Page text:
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Bikes, Peds Get Major Boost from Santa Monica City Council

Santa Monica Real Estate Company, Roque and Mark

Harding Larmore Kutcher & Kozal, LLP  law firm
Harding, Larmore Kutcher & Kozal, LLP

Pacific Park, Santa Monica Pier

Santa Monica Convention and Visitors Bureau

By Jason Islas
Staff Writer

February 13, 2014 -- The City Council approved two plans Tuesday that will make it easier to get around Santa Monica’s Pico Neighborhood on foot or on bike.

Both the Michigan Avenue Greenway (MANGo) and the Santa Monica High School (Samohi) Safe Routes to School project, which the City Council approved unanimously, would add bike lanes, crosswalks, traffic-calming measures and pedestrian amenities to a stretch of road that connects the high school to the Bergamot Area.

“The benefits of both projects are on multiple levels,” said Mayor Pam O’Connor, adding that projects would make the streets safer for pedestrians, bikes and motorists.

“If you have a safe route that’s safe for the various modes, that helps everybody in the community,” she said.

About two dozen people -- mostly high school students -- turned out Tuesday to testify in favor of the Samohi Safe Routes to School project.

The project, staff hopes, will improve traffic flow and safety at key points where thousands of students arrive -- by bike, foot, car or bus -- to school daily.

“We need to do something,” said Catherine Baxter, dean of students at Samohi. “And we think this is the best thing we can do at this time with this grant.”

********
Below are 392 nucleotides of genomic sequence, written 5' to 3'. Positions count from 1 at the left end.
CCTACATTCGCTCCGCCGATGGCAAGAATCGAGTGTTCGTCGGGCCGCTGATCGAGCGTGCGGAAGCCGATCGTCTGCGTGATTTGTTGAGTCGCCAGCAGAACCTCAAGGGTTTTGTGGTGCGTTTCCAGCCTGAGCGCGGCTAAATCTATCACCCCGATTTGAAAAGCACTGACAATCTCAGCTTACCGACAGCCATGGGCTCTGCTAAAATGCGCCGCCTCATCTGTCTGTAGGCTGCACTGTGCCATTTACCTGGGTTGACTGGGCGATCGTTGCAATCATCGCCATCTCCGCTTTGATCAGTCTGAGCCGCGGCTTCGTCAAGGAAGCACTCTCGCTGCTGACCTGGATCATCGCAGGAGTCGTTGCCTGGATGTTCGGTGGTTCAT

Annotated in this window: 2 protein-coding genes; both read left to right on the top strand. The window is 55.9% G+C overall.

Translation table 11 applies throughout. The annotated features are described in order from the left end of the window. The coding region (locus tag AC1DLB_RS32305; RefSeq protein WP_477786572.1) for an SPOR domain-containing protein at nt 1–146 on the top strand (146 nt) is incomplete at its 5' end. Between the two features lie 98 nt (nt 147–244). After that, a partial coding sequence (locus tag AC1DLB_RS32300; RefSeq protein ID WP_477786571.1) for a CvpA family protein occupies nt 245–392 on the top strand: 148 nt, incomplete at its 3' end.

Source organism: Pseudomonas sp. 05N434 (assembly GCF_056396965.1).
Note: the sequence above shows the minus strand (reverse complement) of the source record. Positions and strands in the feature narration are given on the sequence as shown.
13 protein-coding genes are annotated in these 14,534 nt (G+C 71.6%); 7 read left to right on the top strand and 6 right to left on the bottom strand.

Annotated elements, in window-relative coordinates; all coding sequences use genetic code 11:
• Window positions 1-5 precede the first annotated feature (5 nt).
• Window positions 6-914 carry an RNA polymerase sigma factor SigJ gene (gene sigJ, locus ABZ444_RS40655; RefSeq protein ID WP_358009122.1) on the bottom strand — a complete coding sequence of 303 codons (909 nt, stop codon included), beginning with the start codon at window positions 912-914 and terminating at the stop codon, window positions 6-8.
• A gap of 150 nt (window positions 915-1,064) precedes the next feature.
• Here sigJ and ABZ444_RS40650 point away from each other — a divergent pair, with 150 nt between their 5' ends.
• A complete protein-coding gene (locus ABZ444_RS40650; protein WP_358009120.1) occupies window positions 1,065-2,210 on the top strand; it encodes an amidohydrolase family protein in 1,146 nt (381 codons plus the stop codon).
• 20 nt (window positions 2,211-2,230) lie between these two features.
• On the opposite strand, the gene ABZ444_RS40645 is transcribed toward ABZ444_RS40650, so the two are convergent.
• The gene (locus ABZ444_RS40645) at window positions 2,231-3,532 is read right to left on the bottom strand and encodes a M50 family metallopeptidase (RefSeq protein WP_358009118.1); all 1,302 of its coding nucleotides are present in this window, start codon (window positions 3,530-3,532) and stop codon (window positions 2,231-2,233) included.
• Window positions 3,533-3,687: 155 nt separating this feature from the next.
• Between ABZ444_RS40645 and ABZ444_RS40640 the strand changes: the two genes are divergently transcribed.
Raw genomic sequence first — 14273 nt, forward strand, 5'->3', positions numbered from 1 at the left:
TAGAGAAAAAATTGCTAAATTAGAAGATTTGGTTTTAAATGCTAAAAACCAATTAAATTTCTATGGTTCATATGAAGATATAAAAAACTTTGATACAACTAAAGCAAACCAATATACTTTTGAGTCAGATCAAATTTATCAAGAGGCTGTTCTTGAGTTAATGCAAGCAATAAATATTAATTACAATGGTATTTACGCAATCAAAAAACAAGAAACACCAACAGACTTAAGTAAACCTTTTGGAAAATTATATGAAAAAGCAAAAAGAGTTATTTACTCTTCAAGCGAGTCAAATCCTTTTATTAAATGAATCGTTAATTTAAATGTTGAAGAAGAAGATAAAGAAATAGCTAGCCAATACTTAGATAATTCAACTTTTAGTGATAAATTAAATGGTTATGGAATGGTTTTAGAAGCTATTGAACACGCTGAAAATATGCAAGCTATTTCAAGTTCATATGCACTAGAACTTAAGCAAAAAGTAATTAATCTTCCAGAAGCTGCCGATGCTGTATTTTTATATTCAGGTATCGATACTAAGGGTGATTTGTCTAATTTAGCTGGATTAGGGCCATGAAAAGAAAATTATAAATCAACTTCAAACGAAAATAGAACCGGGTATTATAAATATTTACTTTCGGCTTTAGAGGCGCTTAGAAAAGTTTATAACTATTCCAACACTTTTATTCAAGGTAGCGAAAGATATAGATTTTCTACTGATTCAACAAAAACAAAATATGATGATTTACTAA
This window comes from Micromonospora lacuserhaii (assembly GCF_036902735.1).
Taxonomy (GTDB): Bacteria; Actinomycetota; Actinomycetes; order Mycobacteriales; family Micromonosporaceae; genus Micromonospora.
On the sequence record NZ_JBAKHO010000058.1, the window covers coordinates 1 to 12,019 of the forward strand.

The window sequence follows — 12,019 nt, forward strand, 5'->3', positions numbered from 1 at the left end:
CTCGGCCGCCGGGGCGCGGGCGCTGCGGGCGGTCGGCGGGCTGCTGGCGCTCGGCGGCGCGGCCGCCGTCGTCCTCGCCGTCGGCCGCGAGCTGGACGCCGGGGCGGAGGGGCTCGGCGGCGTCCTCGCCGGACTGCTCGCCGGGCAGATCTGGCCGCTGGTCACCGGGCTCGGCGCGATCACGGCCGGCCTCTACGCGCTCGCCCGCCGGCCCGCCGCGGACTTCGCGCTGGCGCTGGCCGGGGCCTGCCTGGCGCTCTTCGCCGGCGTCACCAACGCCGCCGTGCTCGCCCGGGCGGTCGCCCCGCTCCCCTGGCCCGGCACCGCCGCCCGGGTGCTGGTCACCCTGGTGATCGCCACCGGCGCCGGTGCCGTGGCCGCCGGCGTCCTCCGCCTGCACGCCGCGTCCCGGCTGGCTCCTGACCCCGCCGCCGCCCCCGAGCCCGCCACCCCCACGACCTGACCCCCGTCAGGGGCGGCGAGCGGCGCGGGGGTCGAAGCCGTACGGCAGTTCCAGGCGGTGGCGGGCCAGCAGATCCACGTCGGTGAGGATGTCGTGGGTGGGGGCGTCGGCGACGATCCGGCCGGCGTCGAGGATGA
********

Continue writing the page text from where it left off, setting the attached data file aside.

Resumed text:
Partially funded by an $800,000 grant, the project would add, among other things, a protected green bike lane along the center of Pico Boulevard between 6th and 7th streets.

It will mean wider sidewalks, more bike parking and more crosswalks. To address parents making U-turns after dropping students off at the Michigan Avenue/7th Street gate, that segment of road would become one-way.

That segment would connect with the other project approved by the Council Tuesday: MANGo.

A resident of the Pico Neighborhood who lives near the proposed project, Councilmember Terry O’Day recused himself for discussion, but the remaining six council members supported the plans to build Santa Monica’s first “Greenway.”

The 2.5 mile stretch of road, which planners hope to redesign to be shared safely by bikes, pedestrians and cars, would connect Bergamot Station to the beach by way of Michigan Avenue and Samohi.

While most of the speakers supported the project Tuesday night, some were concerned about the possibility of including a traffic diverter at 11th Street that would prevent cut-through traffic by preventing turns onto Michigan Avenue. (“Survey Results Show Dueling Visions for Santa Monica's Michigan Avenue Greenway,” December 23, 2013)

Proponents argued that diverters, or at least signs that restricted turns at certain times of the day, would dramatically reduce the number of cars using Michigan Avenue to get to the freeway during rush hour.

Opponents said that building physical diverters would be a 24-hour solution to a problem that occurs only a couple hours a day.

In the end, the Council accepted the plan with caveat that should any diverters be built, the Council would first have to give its express permission.

“Nobody is suggesting that when we adopt these bike and pedestrian-friendly measures, it means people need to give up their cars,” said Councilmember Gleam Davis.

“What we are trying to do is to give people options,” she said. “And not just an option but a pleasant option.”

Councilmember Kevin McKeown supported tabling the diverters for now.

“If you push too fast and too hard, you turn people against you who might be allies if you respected them,” he said.

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